BARR: The Ark Of The Covenant Deserves Reverence And Respect, Especially Today

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With days and weeks filled with law practice, political goings on, serving as President of the National Rifle Association and other issues relating thereto, I find myself, like many of my colleagues, with little time for matters of the mind. I was, therefore, extremely grateful to a friend who last week invited me to a celebration in New York City for the unveiling of one of the most beautiful works of religious art I have ever seen — the Ark of the Covenant constructed as close as humanly possible to its biblical criteria and dimensions.

Being able to view up close this astonishingly beautiful and gold-laden artifact was itself worth the visit to the Big Apple. It was, however, the speakers who made the evening event truly valuable.

Many of the presenters, including a number of rabbis and biblical scholars, amongst who was Christian Coalition founder and current chairman of the Faith and Freedom Coalition, Ralph Reed, were (at least in my experience) more inspiring and thought-provoking than any presentation or essay by a political leader in the modern era (with the possible exception of several speeches by Ronald Reagan, including his second inaugural address describing the “American Sound”). 

It was truly invigorating to step back from politics and controversies of the day and cogitate for those few hours on matters of import that far transcend such current events. The closest in oratorical proximity to politics that figured into last Wednesday evening’s celebration came in the form of thanksgiving to the United States of America, especially in its support for the creation of the State of Israel 76 years ago; support that has continued every year since then to the present, and particularly the bold decision by President Trump to ignore naysayers and doomsayers in his Administration and move the American embassy from Tel Aviv where it always had been, to Jerusalem.

More broadly and historically meaningfully, speakers offered heartfelt praise for the United States, primarily because of the uniqueness of our having been founded as a country in which civil power resides ultimately in the people. Indeed, as per the recipe for self-governance set out in our founding documents — the Declaration of Independence, the Constitution and the Bill of Rights — the American people possess the power to change not only the participants in government, but the government structure itself if it is deemed to have failed in fulfilling its core mission to protect individual liberty.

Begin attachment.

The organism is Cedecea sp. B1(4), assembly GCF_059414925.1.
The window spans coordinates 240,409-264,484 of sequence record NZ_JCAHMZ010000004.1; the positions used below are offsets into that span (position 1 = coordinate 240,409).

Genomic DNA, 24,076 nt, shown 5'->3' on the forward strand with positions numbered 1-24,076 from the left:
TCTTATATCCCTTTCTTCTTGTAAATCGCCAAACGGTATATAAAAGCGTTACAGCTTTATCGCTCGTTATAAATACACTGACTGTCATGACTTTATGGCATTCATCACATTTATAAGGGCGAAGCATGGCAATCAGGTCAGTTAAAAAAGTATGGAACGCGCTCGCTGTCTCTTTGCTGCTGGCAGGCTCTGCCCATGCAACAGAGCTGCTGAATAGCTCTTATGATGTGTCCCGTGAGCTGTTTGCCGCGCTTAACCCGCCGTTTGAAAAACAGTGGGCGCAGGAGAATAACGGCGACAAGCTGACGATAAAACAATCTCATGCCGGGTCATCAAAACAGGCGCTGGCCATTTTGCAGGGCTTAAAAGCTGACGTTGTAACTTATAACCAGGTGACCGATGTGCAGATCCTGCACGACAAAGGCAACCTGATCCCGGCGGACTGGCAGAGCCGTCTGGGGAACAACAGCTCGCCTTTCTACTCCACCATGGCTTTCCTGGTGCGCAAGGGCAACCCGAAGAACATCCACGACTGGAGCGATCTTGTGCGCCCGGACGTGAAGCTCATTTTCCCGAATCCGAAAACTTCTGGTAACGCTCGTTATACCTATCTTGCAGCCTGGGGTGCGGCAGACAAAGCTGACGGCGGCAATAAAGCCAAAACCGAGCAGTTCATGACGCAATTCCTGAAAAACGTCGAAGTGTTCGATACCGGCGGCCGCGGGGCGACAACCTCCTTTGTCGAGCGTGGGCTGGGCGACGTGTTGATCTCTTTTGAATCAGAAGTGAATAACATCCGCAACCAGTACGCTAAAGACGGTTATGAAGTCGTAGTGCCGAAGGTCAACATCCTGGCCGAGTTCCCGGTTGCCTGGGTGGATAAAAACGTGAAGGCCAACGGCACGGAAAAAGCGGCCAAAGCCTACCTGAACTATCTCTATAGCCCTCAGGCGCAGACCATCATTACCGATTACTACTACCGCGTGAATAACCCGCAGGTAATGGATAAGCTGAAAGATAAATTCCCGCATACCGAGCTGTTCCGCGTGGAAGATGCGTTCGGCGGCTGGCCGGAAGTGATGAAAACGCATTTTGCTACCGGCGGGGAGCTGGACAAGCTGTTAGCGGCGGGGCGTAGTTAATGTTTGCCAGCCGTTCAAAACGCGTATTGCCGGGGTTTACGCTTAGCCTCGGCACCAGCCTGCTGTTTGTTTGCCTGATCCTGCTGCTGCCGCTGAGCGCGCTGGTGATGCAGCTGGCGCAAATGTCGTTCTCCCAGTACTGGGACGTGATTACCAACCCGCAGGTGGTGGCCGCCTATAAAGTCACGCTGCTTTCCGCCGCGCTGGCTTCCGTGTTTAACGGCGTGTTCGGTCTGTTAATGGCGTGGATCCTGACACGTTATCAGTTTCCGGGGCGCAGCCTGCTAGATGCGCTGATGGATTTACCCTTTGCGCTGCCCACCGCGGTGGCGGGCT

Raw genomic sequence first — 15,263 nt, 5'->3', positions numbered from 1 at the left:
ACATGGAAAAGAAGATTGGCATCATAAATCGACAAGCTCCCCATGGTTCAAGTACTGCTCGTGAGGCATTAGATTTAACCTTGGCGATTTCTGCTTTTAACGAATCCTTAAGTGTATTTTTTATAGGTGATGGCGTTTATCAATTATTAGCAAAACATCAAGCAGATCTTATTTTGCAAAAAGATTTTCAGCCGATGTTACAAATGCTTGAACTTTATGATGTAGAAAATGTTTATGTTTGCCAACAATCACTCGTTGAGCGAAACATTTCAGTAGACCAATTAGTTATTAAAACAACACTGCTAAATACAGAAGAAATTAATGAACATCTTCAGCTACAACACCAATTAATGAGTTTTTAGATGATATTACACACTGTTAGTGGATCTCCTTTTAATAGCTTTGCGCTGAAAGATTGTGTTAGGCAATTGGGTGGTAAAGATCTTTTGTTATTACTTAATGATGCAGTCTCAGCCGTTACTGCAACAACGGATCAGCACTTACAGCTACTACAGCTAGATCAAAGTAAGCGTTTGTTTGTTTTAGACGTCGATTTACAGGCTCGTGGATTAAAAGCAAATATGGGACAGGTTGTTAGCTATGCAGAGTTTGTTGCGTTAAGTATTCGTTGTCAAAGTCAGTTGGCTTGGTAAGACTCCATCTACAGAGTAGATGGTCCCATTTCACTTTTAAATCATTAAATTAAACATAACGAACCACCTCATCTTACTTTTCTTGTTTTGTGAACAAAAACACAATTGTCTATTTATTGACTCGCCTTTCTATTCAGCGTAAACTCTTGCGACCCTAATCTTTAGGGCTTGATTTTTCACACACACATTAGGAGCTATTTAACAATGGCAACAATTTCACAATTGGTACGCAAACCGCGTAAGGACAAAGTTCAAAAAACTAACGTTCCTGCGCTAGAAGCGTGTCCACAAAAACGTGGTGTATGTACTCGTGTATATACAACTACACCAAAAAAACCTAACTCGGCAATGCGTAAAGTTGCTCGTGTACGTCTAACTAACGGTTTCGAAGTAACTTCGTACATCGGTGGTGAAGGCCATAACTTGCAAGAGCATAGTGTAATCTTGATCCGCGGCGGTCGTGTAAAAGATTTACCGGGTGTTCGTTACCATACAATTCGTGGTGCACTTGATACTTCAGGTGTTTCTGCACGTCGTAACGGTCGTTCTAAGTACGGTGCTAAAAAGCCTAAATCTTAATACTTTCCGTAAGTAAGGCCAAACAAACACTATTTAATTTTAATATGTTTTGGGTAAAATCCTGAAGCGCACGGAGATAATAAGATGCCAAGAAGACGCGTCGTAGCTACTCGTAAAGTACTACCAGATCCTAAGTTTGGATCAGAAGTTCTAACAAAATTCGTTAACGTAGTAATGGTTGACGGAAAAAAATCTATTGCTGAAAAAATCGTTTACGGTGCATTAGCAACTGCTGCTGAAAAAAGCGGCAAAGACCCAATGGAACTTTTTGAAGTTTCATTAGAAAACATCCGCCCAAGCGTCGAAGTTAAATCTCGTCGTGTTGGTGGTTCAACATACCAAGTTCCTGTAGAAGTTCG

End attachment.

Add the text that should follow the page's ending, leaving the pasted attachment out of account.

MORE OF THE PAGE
Such positions were enunciated clearly and proudly by rabbi after rabbi, and seconded by a former U.S. ambassador to Israel and by Ralph Reed, whose 15-minute presentation illustrated why he remains, nearly three decades after founding the Christian Coalition in 1995, a highly sought after speaker at major events across the political and religious spectra.

As noted correctly by more than one speaker at this event, our Founders drew on their knowledge of civic, political and government history in fashioning the tripartite and representative-based system under which the United States now operates, yet which too few of our countrymen fully comprehend. One of those early systems of civic and political engagement understood by the likes of Thomas Jefferson, James Madison and Thomas Paine, among others, was that of the Israelites seeking their freedom from Egyptian despots, and establishing the norms whereby citizens could, and should, govern themselves according to ethical and moral standards established by their Creator.

That both the United States of America and Israel today — many centuries after the Jews carried the Ark of the Covenant into battles to preserve their freedom, and a mere 233 years since our Bill of Rights was ratified — remain true to that moral heritage is a continuing testament to the virtues espoused by our Founding Fathers and to one of their mentors, Moses. Lest We forget.

Bob Barr represented Georgia’s Seventh District in the U.S. House of Representatives from 1995 to 2003. He served as the United States Attorney in Atlanta from 1986 to 1990 and was an official with the CIA in the 1970s. He now practices law in Atlanta, Georgia and serves as head of Liberty Guard.

The views and opinions expressed in this commentary are those of the author and do not reflect the official position of the Daily Caller.